Tuesday, January 26, 2010

Automated to Death


The Flight 124 crew had fallen prey to what psychologist Lisanne Bainbridge in the early 1980s identified as the ironies and paradoxes of automation. The irony, she said, is that the more advanced the automated system, the more crucial the contribution of the human operator becomes to the successful operation of the system. Bainbridge also discusses the paradoxes of automation, the main one being that the more reliable the automation, the less the human operator may be able to contribute to that success. Consequently, operators are increasingly left out of the loop, at least until something unexpected happens. Then the operators need to get involved quickly and flawlessly, says Raja Parasuraman, professor of psychology at George Mason University in Fairfax, Va., who has been studying the issue of increasingly reliable automation and how that affects human performance, and therefore overall system performance.

In many ways, operators are being asked to be omniscient systems administrators who are able to jump into the middle of a situation that a complex automated system can’t or wasn’t designed to handle, quickly diagnose the problem, and then find a satisfactory and safe solution. And if they don’t, the operators, not the system’s designers, often get the blame.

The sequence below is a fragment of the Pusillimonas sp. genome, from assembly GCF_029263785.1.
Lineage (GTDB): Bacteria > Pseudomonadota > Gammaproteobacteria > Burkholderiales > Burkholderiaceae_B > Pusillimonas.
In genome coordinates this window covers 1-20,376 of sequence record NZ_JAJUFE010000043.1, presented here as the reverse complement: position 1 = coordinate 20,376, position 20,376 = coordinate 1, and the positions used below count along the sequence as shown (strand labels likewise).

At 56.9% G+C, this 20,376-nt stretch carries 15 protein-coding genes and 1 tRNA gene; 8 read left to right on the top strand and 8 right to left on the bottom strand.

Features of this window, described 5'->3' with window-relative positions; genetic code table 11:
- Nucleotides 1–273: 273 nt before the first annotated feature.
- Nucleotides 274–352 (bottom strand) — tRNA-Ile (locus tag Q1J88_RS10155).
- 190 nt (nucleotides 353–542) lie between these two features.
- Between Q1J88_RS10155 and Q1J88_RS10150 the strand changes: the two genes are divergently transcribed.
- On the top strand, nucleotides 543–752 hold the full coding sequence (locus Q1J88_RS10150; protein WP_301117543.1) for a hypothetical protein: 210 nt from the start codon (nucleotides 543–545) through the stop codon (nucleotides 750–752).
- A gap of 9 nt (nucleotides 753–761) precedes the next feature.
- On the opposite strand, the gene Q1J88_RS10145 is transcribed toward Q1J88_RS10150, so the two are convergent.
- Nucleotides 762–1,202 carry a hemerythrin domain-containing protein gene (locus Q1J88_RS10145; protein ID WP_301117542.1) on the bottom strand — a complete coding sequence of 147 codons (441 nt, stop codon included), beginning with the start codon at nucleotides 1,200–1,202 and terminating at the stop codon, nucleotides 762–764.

To put this accident in perspective, however, it was only the second fatal crash involving Washington, D.C.’s Metro in its 33 years of operation. In 2008, customers took 215 million trips on the system. Not counting train-vehicle accidents, a total of 27 people were killed and 324 people were injured in train accidents in the United States in 2008. This compares with statistics from 1910, when W.L. Park, general superintendent of the Union Pacific Railroad, asserted that ”one human being is killed every hour, and one injured every 10 minutes.”
Not only has automation improved train safety, but travel by plane, ship, and automobile is safer too. According to Boeing, in 2000 the world’s commercial jet airlines carried approximately 1.09 billion people on 18 million flights and suffered only 20 fatal accidents. The NTSB estimates that traffic deaths in the United States may drop by 30 percent after electronic stability control becomes mandatory in 2012 for automobiles.